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Thoma reinvests in Imprivata amid $3.5B union with SecureLink

Apr 11, 2022
Medical red cross made up of padlocks.

Illustration: Megan Robinson/Axios

Thoma Bravo’s Imprivata completed the acquisition of SecureLink, valuing the combined health care technology company at approximately $3.5 billion, a source familiar with the deal terms tells Sarah.

Why it matters: Imprivata, which is building out a digital identity technology framework for health care, has been on investors' M&A watch list since postponing its sale process two-plus years ago due to COVID.

  • This indicates that Thoma, six years into its investment, is resetting the clock to invest in the future growth of the company with no intentions of exiting anytime soon.

Details: Thoma will be the majority owner of the newly merged company, with SecureLink existing owner Cove Hill Partners retaining a minority stake.

  • The combined equity contribution into the new business (from the two PE firms plus the management teams of Imprivata and SecureLink) totals north of $2 billion, a source tells Sarah.
  • Thoma is reinvesting through its latest flagship fund, exiting its original investment in full through the transaction, the source says.
  • Goldman Sachs led financing to support the transaction. Raymond James advised SecureLink.

By the numbers: Thoma bought Imprivata in September 2016 in a deal valued at approximately $544 million, implying the company post-SecureLink has grown more than sixfold in value.

  • Imprivata generates $180 million of EBITDA on approximately $330 million of revenue, with the top line trending toward $400 million-plus in its current fiscal year, CEO Gus Malezis told Sarah in March.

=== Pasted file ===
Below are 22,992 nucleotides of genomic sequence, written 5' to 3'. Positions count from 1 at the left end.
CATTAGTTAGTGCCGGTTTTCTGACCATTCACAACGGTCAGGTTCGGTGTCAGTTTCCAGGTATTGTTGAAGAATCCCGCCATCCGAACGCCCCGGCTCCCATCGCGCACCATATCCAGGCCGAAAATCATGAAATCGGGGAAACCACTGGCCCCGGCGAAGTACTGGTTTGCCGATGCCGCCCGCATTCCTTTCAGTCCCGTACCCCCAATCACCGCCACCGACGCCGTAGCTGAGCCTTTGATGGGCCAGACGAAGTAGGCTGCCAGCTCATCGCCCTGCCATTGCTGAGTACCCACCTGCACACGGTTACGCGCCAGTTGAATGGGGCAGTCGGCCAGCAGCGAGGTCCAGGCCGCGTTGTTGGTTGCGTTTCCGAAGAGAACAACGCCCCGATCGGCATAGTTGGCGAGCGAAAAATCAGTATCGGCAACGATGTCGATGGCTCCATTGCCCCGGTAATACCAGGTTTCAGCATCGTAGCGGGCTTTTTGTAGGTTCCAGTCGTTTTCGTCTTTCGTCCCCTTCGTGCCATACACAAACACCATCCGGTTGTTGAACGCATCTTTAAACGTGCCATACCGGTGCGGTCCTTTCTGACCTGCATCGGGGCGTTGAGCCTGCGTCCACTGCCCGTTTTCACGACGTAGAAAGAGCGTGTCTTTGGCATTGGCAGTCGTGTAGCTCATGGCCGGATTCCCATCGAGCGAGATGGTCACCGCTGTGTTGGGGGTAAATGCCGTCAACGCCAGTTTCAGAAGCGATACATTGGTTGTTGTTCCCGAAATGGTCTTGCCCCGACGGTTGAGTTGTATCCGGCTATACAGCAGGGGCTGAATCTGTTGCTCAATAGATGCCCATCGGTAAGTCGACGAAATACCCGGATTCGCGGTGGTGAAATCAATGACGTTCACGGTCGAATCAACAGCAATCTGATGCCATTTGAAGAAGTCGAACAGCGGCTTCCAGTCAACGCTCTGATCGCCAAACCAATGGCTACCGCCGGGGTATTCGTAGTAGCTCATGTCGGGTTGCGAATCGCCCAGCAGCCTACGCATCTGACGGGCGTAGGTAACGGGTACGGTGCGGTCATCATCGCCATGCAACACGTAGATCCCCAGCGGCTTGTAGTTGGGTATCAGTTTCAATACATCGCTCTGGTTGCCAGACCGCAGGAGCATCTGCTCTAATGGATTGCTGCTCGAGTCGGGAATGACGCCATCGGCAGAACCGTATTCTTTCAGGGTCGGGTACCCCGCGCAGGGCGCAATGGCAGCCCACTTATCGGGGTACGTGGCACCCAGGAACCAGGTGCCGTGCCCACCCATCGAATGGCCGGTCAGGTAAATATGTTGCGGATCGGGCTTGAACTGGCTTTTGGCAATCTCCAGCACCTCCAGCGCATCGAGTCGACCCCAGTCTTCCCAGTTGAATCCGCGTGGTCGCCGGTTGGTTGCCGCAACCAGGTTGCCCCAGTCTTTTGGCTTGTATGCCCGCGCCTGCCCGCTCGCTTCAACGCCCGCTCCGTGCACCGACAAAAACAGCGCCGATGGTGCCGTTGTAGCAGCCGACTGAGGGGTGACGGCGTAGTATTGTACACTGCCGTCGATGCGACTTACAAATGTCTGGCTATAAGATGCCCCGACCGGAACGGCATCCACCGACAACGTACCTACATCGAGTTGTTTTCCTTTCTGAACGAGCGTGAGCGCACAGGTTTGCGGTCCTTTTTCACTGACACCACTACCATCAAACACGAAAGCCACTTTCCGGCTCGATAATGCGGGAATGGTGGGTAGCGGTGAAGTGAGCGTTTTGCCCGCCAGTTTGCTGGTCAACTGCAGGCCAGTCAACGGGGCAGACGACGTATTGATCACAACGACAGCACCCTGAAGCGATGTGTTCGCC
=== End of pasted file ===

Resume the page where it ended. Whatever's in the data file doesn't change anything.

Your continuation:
Zoom in: The Lexington, Mass.-based company, entering what Malezis previously dubbed "Imprivata 3.0," is scoring a large, new growth avenue via SecureLink.

  • Imprivata today helps health care workers within a hospital efficiently access a constellation of applications using a single sign-on, either via a finger or badge tap.
  • SecureLink builds on top of that, enabling appropriate access to nonemployee, third-party vendors at hospitals that are using devices.

State of play: The demand for cybersecurity solutions in health care is at an all-time high, and threats have only elevated through the pandemic as health IT departments have focused on addressing COVID-related issues.

  • SecureLink addresses an important gap in that respect, as third-party contractors, whether inadvertently or intentionally, pose a big cybersecurity risk to hospitals if they don’t have proper access (accounting for 51% of data breaches).
  • Cyber threats have escalated by at least 50% to 60% over the last 24 months, Malezis said previously.

The bottom line: Whether in health care or in other end markets (where 20% of its combined tools focus today), the freshly capitalized company is better positioned to ease secure workflows as cyber threats accelerate.

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